Guidelines for children at birth

*children should be able to come and go as needed *caregiver will attend to the needs of younger children *children will remain in their own home before, during or after birth *only one familiar person will wake a young child who sleep * reassure children that all is well * let children get to know each other in a planned (give a gift) and unplanned way 2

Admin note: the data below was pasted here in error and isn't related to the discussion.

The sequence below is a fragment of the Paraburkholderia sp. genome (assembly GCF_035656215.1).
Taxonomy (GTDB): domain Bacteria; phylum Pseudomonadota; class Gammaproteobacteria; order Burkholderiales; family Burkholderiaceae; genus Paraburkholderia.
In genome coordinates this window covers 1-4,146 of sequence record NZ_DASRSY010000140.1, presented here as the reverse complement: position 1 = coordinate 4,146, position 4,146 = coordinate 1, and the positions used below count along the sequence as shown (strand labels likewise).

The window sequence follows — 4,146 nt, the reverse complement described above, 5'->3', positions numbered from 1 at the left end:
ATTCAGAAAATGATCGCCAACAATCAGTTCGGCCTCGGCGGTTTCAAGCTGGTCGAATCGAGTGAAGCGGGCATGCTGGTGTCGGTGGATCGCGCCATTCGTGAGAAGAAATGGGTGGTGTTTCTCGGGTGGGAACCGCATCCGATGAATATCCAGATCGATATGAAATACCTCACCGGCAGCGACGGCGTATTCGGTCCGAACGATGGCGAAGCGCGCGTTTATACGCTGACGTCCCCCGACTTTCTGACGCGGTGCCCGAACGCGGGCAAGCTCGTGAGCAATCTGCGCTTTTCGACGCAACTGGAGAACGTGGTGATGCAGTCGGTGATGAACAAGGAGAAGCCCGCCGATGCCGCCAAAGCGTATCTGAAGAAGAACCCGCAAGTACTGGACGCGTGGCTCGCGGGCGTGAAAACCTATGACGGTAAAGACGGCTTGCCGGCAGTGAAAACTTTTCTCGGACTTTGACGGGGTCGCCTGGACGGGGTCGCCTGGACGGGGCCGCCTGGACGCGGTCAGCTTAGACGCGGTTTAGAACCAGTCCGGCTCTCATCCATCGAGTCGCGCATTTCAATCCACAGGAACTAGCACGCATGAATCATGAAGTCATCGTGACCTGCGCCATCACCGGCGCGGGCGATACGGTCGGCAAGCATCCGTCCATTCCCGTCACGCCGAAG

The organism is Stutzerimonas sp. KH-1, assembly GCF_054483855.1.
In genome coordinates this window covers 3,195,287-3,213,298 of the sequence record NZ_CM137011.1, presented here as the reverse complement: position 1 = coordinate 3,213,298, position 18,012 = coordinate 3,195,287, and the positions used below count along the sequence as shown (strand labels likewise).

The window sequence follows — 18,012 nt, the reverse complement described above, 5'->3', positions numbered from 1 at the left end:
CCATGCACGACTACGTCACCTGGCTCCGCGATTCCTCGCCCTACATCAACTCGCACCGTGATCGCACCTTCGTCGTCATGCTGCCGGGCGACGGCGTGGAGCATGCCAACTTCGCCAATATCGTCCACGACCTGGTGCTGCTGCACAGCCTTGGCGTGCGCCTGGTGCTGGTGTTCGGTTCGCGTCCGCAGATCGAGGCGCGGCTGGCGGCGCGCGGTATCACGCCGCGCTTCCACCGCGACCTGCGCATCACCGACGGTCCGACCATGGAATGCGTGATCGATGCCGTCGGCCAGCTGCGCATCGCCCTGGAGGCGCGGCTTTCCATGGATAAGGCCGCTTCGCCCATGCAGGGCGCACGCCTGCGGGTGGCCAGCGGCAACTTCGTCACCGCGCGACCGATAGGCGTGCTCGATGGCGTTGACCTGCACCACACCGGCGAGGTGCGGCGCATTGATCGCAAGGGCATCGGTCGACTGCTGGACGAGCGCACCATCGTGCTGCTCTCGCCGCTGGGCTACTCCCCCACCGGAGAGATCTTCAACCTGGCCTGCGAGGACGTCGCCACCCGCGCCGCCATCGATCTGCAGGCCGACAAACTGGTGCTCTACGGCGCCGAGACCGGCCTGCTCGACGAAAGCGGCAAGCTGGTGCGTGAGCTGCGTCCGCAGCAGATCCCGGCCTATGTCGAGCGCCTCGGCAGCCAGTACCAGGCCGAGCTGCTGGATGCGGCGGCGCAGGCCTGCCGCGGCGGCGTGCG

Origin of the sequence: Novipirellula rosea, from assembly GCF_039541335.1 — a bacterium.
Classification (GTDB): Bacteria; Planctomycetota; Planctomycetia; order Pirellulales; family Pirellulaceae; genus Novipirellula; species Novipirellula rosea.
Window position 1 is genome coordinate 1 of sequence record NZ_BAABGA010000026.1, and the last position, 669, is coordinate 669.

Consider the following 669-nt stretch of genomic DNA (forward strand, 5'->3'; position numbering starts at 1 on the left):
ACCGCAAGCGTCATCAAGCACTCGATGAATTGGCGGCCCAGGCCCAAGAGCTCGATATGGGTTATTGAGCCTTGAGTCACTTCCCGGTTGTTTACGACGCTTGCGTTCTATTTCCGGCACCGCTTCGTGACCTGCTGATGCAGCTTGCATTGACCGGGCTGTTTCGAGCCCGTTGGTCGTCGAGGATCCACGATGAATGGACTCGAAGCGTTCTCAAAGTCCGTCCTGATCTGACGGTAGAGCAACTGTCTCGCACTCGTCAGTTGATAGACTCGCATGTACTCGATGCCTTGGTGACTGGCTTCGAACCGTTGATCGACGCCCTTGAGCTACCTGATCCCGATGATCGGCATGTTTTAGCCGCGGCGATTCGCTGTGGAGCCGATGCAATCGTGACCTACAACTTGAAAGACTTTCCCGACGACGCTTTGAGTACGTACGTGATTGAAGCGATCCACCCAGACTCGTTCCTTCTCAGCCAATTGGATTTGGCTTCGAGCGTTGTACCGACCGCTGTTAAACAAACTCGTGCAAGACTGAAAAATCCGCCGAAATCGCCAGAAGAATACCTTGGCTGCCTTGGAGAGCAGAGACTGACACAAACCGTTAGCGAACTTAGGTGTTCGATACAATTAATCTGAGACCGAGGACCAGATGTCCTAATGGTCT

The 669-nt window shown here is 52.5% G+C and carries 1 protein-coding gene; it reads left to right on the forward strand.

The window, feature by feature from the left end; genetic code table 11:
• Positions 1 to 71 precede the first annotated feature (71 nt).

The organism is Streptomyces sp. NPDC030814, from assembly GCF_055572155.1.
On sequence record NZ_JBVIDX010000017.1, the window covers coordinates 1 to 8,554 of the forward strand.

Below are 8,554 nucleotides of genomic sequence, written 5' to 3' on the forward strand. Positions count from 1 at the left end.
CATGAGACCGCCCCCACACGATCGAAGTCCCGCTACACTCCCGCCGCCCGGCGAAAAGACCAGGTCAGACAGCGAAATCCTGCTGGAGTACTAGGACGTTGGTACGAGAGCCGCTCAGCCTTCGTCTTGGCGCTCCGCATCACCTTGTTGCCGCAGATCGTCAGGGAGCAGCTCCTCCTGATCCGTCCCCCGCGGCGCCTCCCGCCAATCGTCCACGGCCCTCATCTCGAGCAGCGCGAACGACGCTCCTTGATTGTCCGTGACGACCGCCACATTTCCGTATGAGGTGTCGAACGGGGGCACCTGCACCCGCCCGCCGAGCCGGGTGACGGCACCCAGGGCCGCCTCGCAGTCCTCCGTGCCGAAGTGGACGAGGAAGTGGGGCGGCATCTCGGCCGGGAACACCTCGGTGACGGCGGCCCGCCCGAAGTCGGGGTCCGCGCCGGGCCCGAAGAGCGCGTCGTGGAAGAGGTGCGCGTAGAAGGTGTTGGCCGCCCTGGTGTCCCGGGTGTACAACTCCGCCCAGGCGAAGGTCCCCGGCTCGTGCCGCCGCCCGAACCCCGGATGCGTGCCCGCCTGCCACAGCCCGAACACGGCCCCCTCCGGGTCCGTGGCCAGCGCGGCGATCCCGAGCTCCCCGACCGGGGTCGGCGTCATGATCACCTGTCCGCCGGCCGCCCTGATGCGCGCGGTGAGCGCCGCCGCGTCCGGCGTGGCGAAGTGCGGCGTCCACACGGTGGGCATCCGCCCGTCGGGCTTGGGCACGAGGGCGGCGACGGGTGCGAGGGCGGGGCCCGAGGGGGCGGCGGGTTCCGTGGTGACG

Family after family documented their births with older siblings present at Children at Birth. Almost all the children who were interviewed were very happy to have attended the birth and were not frightened by the actual birth. A story near the end highlighted the reason why a caretaker is needed for the children. This child was startled by her mother’s efforts to push the baby away and left the room, refusing to go back in. Then someone noticed that she was upset and talked to her about her fear, made her mother smile at her and the girl joined her family for her delivery. 8 The Thompson family had several children born at home and all of them remember the events as very exciting and full of joy. The husband of one of the daughters comments: “At one point, I thought that having a baby was the same as removing your appendix. It always seemed to me that it was a matter of life and death…” After the birth at home of her niece, whom she saw 5 minutes after her birth, said, “I can’t believe something so complex can be so simple and beautiful.” Although he was an adult, her impression expresses what so many children feel but cannot articulate. 9 Sue Hathaway, 15, spoke at a NAPSAC conference about her experience seeing her younger brother born. Her final comment was, “If you’re not going to learn about having babies from your parents, who’s going to teach you?” Jonathan Stewart also spoke at that NAPSAC conference. Her memories of the births of her 4 siblings were wonderful, “pleasant memories”, and he remembers very little blood. The youngest brother, Keith, seeing the birth of his newest brother, blurted out: “Look, mom, he’s naked.” Lora, ten years old, remembering the birth of her brother says: “I felt love in my heart… I felt close to him.” 10 Shiela Kitzinger interviewed a couple of women whose oldest child slept until the baby was born and then woke up to join the family in the delivery bed. One said: “Julie woke up to find that a sister had been born overnight just as we told her it would. We were the happiest family in the world.” 11 Sandra Anderson gave birth to her son Josiah in a hospital with many surgeries. When she became pregnant with her second child, she was determined to have a natural birth and include Josiah in this family-focused event. He was 2 1/2 years old. Her perspective of her experience was that she was comfortable with the whole situation. An added bonus for her was that he reminded her that she wouldn’t be in labor forever, when he asked, “Where are my playthings?” and “I want a peanut butter sandwich.” She felt that Josiah added a “wonderful spirit of spontaneity to the birth”. 12 Children have a different perspective on birth and do not necessarily “see” it the way adults do. One woman recalled how after the birth of her fifth child, her four-year-old son walked into the room and noticed that the furniture had been rearranged. This interested her so much that she went to get her other siblings to see the room. One family felt that having the children included from early pregnancy to birth was very important, writing: “The midwife asked us every day how the baby was doing and the children were delighted to tell her everything that had happened since their last birth. visit”. These may seem like trivial details. But when I read about the breakdown of families, maybe they are not so trivial, but vitally important factors.”11